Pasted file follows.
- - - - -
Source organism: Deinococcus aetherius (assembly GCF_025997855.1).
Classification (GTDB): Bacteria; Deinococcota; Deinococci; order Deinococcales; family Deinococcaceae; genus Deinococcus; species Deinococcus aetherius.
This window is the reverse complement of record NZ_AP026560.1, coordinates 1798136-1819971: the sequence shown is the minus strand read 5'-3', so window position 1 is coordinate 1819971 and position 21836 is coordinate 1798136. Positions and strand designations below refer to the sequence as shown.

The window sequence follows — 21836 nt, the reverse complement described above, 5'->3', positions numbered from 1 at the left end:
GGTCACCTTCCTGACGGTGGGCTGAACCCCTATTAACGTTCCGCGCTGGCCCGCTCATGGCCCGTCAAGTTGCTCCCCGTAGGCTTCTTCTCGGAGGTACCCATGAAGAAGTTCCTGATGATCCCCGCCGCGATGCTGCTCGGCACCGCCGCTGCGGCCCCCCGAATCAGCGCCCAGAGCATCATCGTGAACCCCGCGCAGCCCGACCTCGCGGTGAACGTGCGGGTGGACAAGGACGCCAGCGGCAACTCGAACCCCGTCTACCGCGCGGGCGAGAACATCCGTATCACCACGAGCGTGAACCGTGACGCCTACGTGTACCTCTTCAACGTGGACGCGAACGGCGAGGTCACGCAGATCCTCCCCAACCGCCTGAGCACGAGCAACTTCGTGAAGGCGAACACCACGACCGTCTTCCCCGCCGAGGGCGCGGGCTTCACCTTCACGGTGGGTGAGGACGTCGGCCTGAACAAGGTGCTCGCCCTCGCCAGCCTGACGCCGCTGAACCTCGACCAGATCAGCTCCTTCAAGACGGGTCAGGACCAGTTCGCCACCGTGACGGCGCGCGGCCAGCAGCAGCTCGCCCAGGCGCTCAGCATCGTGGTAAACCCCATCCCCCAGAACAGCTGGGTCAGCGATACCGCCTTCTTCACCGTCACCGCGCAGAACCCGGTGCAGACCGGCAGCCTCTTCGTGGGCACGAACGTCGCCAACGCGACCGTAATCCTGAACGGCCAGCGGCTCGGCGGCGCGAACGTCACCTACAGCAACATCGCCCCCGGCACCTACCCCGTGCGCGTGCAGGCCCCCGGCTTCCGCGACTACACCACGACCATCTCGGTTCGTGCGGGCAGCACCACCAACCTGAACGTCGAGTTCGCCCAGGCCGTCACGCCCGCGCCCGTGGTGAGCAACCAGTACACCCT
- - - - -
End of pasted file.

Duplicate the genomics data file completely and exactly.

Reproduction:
Source organism: Deinococcus aetherius (assembly GCF_025997855.1).
Classification (GTDB): Bacteria; Deinococcota; Deinococci; order Deinococcales; family Deinococcaceae; genus Deinococcus; species Deinococcus aetherius.
This window is the reverse complement of record NZ_AP026560.1, coordinates 1798136-1819971: the sequence shown is the minus strand read 5'-3', so window position 1 is coordinate 1819971 and position 21836 is coordinate 1798136. Positions and strand designations below refer to the sequence as shown.

The window sequence follows — 21836 nt, the reverse complement described above, 5'->3', positions numbered from 1 at the left end:
GGTCACCTTCCTGACGGTGGGCTGAACCCCTATTAACGTTCCGCGCTGGCCCGCTCATGGCCCGTCAAGTTGCTCCCCGTAGGCTTCTTCTCGGAGGTACCCATGAAGAAGTTCCTGATGATCCCCGCCGCGATGCTGCTCGGCACCGCCGCTGCGGCCCCCCGAATCAGCGCCCAGAGCATCATCGTGAACCCCGCGCAGCCCGACCTCGCGGTGAACGTGCGGGTGGACAAGGACGCCAGCGGCAACTCGAACCCCGTCTACCGCGCGGGCGAGAACATCCGTATCACCACGAGCGTGAACCGTGACGCCTACGTGTACCTCTTCAACGTGGACGCGAACGGCGAGGTCACGCAGATCCTCCCCAACCGCCTGAGCACGAGCAACTTCGTGAAGGCGAACACCACGACCGTCTTCCCCGCCGAGGGCGCGGGCTTCACCTTCACGGTGGGTGAGGACGTCGGCCTGAACAAGGTGCTCGCCCTCGCCAGCCTGACGCCGCTGAACCTCGACCAGATCAGCTCCTTCAAGACGGGTCAGGACCAGTTCGCCACCGTGACGGCGCGCGGCCAGCAGCAGCTCGCCCAGGCGCTCAGCATCGTGGTAAACCCCATCCCCCAGAACAGCTGGGTCAGCGATACCGCCTTCTTCACCGTCACCGCGCAGAACCCGGTGCAGACCGGCAGCCTCTTCGTGGGCACGAACGTCGCCAACGCGACCGTAATCCTGAACGGCCAGCGGCTCGGCGGCGCGAACGTCACCTACAGCAACATCGCCCCCGGCACCTACCCCGTGCGCGTGCAGGCCCCCGGCTTCCGCGACTACACCACGACCATCTCGGTTCGTGCGGGCAGCACCACCAACCTGAACGTCGAGTTCGCCCAGGCCGTCACGCCCGCGCCCGTGGTGAGCAACCAGTACACCCT